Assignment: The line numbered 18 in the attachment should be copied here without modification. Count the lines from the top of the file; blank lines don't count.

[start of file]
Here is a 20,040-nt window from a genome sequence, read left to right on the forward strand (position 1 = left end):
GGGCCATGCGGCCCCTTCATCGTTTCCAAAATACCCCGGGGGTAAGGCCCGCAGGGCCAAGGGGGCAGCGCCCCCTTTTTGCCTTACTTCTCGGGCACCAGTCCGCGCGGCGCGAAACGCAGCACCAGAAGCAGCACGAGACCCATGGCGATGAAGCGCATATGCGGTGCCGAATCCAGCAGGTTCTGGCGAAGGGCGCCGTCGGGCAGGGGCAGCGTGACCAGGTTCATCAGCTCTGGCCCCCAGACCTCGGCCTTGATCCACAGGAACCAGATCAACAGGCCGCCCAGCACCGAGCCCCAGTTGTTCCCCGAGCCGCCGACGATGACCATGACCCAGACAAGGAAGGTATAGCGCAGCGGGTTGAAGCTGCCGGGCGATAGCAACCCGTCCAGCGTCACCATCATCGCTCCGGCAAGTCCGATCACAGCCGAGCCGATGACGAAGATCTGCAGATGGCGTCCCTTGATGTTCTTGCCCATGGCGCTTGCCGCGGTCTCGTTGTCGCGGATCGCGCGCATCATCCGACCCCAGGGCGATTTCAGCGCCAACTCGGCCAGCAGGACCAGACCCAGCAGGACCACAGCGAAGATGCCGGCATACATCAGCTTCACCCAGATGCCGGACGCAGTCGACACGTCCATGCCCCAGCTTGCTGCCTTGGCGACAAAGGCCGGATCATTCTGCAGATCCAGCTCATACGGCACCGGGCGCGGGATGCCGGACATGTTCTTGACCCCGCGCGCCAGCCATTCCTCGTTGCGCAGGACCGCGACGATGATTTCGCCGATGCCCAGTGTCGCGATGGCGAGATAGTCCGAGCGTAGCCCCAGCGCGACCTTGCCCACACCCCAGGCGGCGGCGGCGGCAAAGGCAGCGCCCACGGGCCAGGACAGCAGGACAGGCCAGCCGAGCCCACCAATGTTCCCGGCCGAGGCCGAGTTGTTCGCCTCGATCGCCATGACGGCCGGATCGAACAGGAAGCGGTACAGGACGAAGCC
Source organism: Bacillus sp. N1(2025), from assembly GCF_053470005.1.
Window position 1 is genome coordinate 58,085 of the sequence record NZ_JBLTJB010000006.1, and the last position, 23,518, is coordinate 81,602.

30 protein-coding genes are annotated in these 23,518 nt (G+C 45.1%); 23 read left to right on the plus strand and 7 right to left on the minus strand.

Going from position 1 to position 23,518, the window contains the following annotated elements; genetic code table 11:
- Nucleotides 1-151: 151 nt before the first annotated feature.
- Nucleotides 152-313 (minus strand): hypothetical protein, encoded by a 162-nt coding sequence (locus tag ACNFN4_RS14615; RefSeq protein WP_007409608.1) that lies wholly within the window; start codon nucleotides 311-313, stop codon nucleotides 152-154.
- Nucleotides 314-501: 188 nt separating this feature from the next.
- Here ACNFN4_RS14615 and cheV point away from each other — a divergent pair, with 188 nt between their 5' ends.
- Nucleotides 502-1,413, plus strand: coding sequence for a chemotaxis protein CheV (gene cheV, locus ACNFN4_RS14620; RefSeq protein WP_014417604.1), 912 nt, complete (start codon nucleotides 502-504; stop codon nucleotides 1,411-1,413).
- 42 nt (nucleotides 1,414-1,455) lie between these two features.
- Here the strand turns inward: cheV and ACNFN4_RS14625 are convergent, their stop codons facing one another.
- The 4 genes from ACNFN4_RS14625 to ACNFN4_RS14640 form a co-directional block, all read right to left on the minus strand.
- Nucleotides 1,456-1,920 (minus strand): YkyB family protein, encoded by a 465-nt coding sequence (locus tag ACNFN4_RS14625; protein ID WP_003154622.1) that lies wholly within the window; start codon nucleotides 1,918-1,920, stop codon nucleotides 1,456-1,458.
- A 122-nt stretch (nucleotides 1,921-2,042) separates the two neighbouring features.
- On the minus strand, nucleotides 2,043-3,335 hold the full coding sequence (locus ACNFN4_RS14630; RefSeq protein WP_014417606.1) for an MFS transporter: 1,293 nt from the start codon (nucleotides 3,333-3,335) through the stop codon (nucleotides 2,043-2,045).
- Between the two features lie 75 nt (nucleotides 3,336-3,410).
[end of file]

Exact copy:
- Between the two features lie 75 nt (nucleotides 3,336-3,410).